The Tundra’s body is mounted on a stiff frame, with one-piece rails, eight crossmembers and a fully boxed front subframe with coil-spring, double-wishbone front suspension. Its ride is big-car comfortable which, along with its height and width, gives one a feeling of being disconnected from the road; a common complaint among reviewers is that it feels like driving a “big Camry”, and they’re right. Any similarity to the Camry ends when you have to spin the wheel; although the steering is light and easy, the 4WD Double Cab’s turning circle is 14.3 metres (47 feet), and most parking lot manoeuvres require two attempts. Come Christmas at the mall, you’ll have to use the Tundra’s size for intimidation, because there’s no way you’re going to swoop into any parking spot ahead of a car.
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The Tundra’s 4WD system can be shifted into 4High by pressing a button at any speed under 100 km/h; it can be returned to 2WD at any speed. 4Lo, as usual, is engaged while stopped and is used for heavy-duty, low-speed off-roading. The column-mounted shifter has a button to turn off the overdrive, and can be pulled down to Third or Second gear; should First be required, you drop the shifter into Second and then hit a button on the dash. The large brakes are discs and drums, and ABS is standard on all models.
As good as the Tundra is – it’s well-built, beautifully finished, and packs a lot of power into its package – it still has to face a long-standing prejudice among traditional truck buyers, most of whom want their trucks badged by one of the domestic Big Three. If you can get over that, give the Tundra a look; it’s definitely worthy of it.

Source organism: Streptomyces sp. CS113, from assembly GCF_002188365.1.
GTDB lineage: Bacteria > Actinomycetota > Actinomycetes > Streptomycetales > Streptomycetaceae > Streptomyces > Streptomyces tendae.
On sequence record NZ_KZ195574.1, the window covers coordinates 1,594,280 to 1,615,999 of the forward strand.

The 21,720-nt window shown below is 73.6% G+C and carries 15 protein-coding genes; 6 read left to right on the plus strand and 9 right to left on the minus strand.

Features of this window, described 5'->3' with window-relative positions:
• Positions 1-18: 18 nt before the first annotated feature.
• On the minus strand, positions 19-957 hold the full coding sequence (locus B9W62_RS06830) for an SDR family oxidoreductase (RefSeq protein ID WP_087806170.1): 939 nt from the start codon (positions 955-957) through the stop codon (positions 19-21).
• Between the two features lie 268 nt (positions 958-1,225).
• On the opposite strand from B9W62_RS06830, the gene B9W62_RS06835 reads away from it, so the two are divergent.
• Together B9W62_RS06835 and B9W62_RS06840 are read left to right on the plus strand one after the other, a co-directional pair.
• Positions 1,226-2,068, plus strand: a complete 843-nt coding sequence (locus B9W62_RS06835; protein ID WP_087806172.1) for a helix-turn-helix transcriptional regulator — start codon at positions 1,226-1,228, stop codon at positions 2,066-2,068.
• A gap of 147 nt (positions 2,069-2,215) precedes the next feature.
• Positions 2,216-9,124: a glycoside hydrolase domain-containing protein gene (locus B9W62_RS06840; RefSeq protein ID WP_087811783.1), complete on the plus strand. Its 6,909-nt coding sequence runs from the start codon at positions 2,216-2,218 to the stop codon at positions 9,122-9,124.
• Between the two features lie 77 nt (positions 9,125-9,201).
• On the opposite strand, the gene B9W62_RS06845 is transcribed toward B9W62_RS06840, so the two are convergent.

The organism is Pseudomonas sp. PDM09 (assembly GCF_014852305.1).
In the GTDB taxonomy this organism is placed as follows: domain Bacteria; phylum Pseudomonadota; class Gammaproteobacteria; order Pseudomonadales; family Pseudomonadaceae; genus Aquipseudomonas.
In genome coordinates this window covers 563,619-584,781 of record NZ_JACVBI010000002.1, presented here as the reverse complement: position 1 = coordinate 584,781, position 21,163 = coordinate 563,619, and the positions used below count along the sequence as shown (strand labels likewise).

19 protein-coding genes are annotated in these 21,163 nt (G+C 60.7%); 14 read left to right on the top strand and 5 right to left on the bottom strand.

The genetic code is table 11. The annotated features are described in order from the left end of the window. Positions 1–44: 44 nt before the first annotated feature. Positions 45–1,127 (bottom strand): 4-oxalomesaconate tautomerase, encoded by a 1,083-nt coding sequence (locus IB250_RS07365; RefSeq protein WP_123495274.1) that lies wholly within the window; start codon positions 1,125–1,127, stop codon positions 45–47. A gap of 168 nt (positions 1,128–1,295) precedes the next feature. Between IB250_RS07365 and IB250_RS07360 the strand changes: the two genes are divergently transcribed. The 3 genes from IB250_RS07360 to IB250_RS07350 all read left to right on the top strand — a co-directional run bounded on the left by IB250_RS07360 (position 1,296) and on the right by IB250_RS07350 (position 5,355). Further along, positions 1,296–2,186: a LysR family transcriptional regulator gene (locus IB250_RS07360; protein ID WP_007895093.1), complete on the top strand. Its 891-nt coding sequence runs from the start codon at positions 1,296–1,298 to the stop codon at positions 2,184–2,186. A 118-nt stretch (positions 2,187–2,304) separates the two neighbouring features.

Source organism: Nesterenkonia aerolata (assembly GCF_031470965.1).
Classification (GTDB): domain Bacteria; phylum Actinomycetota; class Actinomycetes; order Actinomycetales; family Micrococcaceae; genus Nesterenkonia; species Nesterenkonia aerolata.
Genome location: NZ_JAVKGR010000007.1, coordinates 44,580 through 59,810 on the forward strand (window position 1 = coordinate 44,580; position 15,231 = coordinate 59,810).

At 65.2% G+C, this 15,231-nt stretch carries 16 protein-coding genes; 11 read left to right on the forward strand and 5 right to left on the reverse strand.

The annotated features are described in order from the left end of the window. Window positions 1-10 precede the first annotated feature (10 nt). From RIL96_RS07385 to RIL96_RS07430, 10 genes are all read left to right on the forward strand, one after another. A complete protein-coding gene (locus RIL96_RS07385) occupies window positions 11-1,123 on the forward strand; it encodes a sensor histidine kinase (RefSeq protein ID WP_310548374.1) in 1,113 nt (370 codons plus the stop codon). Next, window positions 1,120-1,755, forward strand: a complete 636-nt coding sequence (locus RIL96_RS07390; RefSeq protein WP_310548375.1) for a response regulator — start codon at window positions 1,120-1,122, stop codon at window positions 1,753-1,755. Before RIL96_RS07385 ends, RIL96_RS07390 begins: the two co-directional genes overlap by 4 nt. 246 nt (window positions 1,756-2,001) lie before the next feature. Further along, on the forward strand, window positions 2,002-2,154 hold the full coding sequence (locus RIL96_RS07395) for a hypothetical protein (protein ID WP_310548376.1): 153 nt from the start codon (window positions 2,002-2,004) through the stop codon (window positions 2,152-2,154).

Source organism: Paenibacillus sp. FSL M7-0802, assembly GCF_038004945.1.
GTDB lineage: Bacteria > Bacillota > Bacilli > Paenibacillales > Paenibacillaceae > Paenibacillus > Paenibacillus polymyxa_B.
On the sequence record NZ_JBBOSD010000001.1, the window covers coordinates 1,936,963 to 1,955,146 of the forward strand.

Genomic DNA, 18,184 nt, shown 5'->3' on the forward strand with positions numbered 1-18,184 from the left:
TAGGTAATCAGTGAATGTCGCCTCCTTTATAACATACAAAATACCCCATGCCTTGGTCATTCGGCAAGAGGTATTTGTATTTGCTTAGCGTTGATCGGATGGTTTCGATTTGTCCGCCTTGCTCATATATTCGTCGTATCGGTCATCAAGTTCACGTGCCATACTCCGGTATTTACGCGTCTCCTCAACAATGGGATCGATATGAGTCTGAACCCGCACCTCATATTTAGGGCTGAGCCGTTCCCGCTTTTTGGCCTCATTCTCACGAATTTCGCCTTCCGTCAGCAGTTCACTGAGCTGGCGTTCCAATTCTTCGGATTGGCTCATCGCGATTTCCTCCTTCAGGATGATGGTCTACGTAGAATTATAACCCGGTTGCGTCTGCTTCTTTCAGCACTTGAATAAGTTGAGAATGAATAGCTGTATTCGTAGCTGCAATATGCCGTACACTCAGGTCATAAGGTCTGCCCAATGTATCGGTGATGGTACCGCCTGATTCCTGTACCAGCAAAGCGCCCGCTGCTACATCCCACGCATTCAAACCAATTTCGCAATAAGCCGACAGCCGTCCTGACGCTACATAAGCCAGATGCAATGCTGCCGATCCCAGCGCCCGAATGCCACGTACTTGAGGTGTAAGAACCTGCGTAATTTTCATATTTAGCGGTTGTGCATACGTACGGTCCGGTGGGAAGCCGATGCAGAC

But if you just want a big car, keep in mind that the Tundra Double Cab is one honkin’ big rig. (It’s rather ironic that this is the same company that makes the Prius.) That isn’t exclusive to the Tundra, but like all trucks its size, it’s a climb in and out, it doesn’t fit easily into most parking spaces, it has a wide turning radius, its big tires are expensive to replace, and a lot of fuel is going to pass from tank to engine. Don’t just test-drive it in a straight line down the road; put it through all the paces you’ll expect of it in daily use. Especially if you bought your last truck a decade ago, when what was the biggest of the big is now one of the smallest trucks on the road.
Technical Data: 2006 Toyota Tundra Double Cab 4×4
|Options||$3,610 (TRD Yamaha Special Edition Package)|
|Price as tested||$45,400 Click here for options, dealer invoice prices and factory incentives|
|Type||4-door, 5-passenger full-size pickup|
|Engine||4.7-litre V8, DOHC, 32 valves|
|Horsepower||271 @ 5400 rpm|
|Torque||313 lb-ft @ 3400 rpm|
|Wheelbase||3570 mm (140.6 in.)|
|Length||5845 mm (230.1 in.)|
|Width||2015 mm (79.3 in.)|
|Height||1900 mm (74.8 in.)|
|Ground clearance||290 mm (11.4 in.)|
|Curb weight||2258 kg (5030 lbs)|
|Towing capacity||3039 kg (6700 lbs)|
|Payload||735 kg (1620 lbs)|
|Fuel consumption||City: 15.8 L/100 km (18 mpg Imp)|
|Hwy: 12.2 L/100 km (23 mpg Imp)|
|Fuel type||Regular unleaded|
|Warranty||3 yrs/ 60,000 km|
|Powertrain Warranty||5 yrs/100,000 km|
|Assembly location||Princeton, Indiana|